If there were any Christians who think reading the Apocrypha is spiritually harmful (orthodox Christians DO feel this way about Gnostic literature), I have never read anything about them. The books that all orthodox Christians (and Jews and Muslims, for that matter) consider to be sacred represent a fairly significant percentage of all the books that ANY of the adherents of the world’s three major religions consider to be sacred. What that boils down to, is that among Christians, there is full accord about “where the good stuff is” in the New Testament, and the Old Testament, Apocrypha notwithstanding, can hardly be described as a document broken down into disjoint partitions which Jews, Christians and Muslims believe, without significant overlap among those partitions. Quite the opposite.

    I also WHOLLY concur with your opinion that the supernatural/natural divide is artificial, if God really exists (not the pantheism bit, though, I disagree with that.) I know I used the term supernatural, and a better all-purpose word might be “marked by divine influence outside the common or garden variety.” “Supernatural” is however, a useful term to use in some contexts, such as when it is useful to have a catch-all term that means “shit that ZingZing and Christopher Rose don’t believe in.”

    Ruvy (may his recently embittered soul find peace upon this earth, Lord, because I think he’s a pretty nice guy encased in crust) used to say that spiritual growth equated to the process of the supernatural becoming natural for a person.

    Well I’m off, except for one more comment.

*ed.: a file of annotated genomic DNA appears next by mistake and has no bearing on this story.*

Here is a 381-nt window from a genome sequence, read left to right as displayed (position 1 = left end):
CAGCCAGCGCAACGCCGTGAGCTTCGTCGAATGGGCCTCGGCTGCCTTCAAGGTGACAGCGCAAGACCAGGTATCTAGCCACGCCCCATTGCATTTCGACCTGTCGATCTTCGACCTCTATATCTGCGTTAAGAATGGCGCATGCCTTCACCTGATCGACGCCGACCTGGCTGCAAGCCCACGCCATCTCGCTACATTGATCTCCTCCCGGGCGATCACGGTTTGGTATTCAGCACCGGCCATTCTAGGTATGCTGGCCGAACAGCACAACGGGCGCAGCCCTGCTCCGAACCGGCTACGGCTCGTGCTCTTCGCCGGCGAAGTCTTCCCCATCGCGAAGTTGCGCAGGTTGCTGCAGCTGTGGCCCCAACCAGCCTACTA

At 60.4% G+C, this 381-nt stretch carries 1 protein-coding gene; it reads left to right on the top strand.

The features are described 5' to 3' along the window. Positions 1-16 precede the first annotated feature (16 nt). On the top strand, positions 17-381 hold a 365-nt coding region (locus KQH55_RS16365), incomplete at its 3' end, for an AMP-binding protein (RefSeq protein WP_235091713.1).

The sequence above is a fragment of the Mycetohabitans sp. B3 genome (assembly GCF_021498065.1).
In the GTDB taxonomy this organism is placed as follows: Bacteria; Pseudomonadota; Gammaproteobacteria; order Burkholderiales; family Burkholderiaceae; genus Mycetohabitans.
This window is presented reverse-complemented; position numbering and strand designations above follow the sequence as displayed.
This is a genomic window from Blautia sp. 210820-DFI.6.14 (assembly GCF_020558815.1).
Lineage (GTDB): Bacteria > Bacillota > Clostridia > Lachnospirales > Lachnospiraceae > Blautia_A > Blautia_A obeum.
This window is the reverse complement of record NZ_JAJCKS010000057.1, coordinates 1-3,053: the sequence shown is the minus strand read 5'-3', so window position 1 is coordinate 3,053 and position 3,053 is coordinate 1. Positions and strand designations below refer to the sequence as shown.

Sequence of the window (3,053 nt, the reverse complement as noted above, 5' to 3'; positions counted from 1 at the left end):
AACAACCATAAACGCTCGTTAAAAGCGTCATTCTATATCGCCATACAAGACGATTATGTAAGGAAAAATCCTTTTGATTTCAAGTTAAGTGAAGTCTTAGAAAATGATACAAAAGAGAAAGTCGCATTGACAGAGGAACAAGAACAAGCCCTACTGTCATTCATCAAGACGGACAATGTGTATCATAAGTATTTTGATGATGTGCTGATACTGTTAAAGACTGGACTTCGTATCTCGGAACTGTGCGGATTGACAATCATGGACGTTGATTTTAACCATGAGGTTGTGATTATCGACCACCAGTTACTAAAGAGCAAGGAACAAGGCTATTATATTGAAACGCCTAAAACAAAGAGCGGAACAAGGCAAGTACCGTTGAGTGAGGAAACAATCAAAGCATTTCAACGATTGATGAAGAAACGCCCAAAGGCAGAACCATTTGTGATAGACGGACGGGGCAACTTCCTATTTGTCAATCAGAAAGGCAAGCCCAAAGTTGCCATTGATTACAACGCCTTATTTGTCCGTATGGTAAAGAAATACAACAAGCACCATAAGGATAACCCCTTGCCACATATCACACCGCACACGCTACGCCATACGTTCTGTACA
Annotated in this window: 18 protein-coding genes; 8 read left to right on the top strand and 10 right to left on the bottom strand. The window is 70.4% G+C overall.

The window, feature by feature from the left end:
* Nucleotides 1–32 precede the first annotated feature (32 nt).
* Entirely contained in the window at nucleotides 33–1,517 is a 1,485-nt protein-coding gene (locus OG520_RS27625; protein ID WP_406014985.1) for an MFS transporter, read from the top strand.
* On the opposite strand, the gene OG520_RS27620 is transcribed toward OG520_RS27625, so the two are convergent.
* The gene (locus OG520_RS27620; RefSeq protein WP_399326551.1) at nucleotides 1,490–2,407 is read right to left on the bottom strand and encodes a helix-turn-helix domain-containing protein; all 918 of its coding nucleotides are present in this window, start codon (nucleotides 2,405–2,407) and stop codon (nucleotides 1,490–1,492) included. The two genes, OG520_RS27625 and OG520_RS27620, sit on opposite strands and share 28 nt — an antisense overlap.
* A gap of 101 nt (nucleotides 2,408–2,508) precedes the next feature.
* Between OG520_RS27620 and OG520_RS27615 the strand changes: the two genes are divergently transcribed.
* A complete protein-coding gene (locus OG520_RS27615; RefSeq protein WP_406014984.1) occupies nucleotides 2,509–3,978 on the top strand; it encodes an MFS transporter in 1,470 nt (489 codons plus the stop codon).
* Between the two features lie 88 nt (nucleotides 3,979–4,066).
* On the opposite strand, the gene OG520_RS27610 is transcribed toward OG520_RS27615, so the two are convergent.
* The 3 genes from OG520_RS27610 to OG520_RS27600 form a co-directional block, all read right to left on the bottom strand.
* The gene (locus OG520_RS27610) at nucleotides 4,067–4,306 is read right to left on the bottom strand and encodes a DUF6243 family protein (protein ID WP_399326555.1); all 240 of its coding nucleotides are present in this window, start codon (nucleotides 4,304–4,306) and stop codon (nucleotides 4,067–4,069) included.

• http://blogcritics.org/writers/irene-athena/ Is it Easter Yet?

    I never imagined that your expectations of me were ever high enough to admit the possibility of your being disappointed in me. I accept the be-burgued (that’d be the opposite of thinly veiled) compliment with obsequious gratitude, Christopher Rose.

  • http://blogcritics.org/writers/irene-athena/ Is it Easter Yet?

    be-burqaued. Wearing a burqua. That wasn’t the last comment I meant, anyway, which was for troll.

    Thank you, troll. There is however a distinction between pagan and idolatrous. I don’t consider it idolatrous to adopt the celebrations of light coming out of darkness, death coming out of life into the Christian celebration of the resurrection of Christ to be idolatrous at all. These customs originated in the time when ALL nations of the earth knew God, so I think as long as I am not sacrificing my children to Molech and the like, I’ll be ok.

    *please deliver this chocolate Easter bunny to Cindy with my love*

  • zingzing

    “These customs originated in the time when ALL nations of the earth knew God…”

    during imperialism, maybe? or are you saying that all the disparate religions of antiquity came together (voltron-like?) into “god”? i think you’re getting a little happy with your history here, unless you’re admitting that christianity is just another twist in the evolution of religions around the world, and one that’s bound for their same fate, although its had a pretty good run, i must admit.

    irene?

  • http://blogcritics.org/writers/irene-athena/ Is it Easter Yet?

    ZingZing, I’m talking about folk religions all around the world — no, no, not belonging to any common organization at all– which have creation stories, flood stories, Sky God’ prophecies about a God-man redeemer, stories that share many things in common. It’s really a fascinating study.

    (Incognito, ZingZing. Click the link, and all will be revealed.)

  • zingzing